Policymakers must lock in the economic progress made over the past few years and should not settle for a simple return to the pre-pandemic labor market.

The bottom line is that policymakers can tackle the challenge to open up high-quality work options for millions of workers who have been sidelined for too long. Increasing the number of people who can find work is a worthwhile investment to help reduce longer-term inflationary pressures, grow the middle class, and grow the economy.

Endnotes

  1. U.S. Bureau of Labor Statistics, “BLS Data Viewer: Unemployment Rate,” available at https://beta.bls.gov/dataViewer/view/timeseries/LNS14000000 (last accessed July 2023); U.S. Bureau of Labor Statistics, “BLS Data Viewer: Labor Force Participation Rate – 25-54 yrs.,” available at https://beta.bls.gov/dataViewer/view/timeseries/LNS11300060 (last accessed July 2023).
  2. Federal Reserve Bank of St. Louis, “Consumer Price Index for All Urban Consumers: All Items in U.S. City Average,” available at https://fred.stlouisfed.org/series/CPIAUCSL (last accessed July 2023); The White House, “CEA: Apples to Äpfel: Recent Inflation Trends in the G7,” Press release, June 27, 2023, available at https://www.whitehouse.gov/briefing-room/statements-releases/2023/06/27/cea-apples-to-apfel-recent-inflation-trends-in-the-g7/; Council of Economic Advisers, @WhiteHouseCEA, August 10, 2023, 9:42 a.m. ET, X, available at https://twitter.com/WhiteHouseCEA/status/1689633289315770368?s=20.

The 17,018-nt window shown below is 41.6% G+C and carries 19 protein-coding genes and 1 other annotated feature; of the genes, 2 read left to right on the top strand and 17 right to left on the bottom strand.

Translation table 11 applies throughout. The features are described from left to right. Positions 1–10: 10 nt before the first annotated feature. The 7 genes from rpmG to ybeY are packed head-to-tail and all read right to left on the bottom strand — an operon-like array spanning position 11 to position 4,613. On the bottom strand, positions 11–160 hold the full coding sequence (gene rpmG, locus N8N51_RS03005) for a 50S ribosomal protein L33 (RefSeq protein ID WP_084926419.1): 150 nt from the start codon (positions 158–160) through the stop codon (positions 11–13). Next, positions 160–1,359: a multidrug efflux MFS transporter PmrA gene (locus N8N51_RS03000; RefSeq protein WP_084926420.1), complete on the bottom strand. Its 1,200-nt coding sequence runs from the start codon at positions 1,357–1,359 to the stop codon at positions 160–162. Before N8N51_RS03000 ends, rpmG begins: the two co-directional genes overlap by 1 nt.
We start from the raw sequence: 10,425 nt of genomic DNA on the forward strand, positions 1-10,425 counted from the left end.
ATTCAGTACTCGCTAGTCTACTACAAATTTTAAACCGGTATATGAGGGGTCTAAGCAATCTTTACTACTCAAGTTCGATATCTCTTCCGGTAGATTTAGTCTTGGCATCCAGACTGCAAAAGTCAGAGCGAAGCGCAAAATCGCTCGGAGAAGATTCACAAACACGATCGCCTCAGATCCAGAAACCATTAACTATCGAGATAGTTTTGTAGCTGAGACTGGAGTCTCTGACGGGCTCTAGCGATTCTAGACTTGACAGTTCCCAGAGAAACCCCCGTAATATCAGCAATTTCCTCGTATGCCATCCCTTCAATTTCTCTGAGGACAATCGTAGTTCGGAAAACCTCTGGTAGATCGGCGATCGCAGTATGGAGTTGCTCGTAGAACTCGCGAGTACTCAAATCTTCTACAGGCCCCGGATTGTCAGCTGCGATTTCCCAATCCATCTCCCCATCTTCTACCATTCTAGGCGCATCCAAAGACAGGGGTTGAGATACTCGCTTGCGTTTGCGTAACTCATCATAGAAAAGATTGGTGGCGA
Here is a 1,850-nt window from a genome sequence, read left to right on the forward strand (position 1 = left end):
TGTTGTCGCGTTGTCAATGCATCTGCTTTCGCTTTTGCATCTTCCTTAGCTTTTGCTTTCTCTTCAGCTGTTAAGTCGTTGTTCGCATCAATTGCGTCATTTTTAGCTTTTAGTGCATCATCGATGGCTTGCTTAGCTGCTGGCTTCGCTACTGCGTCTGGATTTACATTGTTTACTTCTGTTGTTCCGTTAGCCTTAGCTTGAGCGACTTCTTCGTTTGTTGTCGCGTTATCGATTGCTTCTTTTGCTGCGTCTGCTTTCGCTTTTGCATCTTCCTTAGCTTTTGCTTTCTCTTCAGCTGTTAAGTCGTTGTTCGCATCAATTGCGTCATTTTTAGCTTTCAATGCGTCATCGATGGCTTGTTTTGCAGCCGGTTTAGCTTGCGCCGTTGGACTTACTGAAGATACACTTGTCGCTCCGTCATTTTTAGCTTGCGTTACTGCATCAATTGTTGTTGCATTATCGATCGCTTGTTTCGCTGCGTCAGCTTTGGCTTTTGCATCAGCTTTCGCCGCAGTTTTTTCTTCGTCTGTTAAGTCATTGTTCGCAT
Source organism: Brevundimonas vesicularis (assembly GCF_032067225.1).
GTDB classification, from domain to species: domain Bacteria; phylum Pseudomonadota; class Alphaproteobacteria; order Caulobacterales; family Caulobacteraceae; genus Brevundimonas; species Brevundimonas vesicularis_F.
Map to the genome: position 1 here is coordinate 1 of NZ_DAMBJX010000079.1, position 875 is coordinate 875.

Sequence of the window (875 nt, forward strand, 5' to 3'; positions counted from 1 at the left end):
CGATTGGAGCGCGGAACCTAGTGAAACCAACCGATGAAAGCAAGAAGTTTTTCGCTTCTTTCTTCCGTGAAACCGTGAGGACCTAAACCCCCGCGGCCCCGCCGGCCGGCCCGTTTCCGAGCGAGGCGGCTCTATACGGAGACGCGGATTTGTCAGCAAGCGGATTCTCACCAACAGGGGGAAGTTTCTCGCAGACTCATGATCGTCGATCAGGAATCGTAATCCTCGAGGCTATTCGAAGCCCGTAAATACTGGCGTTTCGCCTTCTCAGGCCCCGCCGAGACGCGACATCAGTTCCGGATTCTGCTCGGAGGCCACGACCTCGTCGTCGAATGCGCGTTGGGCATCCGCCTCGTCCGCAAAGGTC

3. The White House, “Bidenomics Is Working: The President’s Plan Grows the Economy from the Middle Out and Bottom Up—Not the Top Down,” Press release, June 28, 2023, available at https://www.whitehouse.gov/briefing-room/statements-releases/2023/06/28/bidenomics-is-working-the-presidents-plan-grows-the-economy-from-the-middle-out-and-bottom-up-not-the-top-down/.
  4. Marc Jarsulic, “Effective Inflation Control Requires Supply-Side Policy” (Washington: Center for American Progress, 2023), available at https://www.americanprogress.org/article/effective-inflation-control-requires-supply-side-policy/.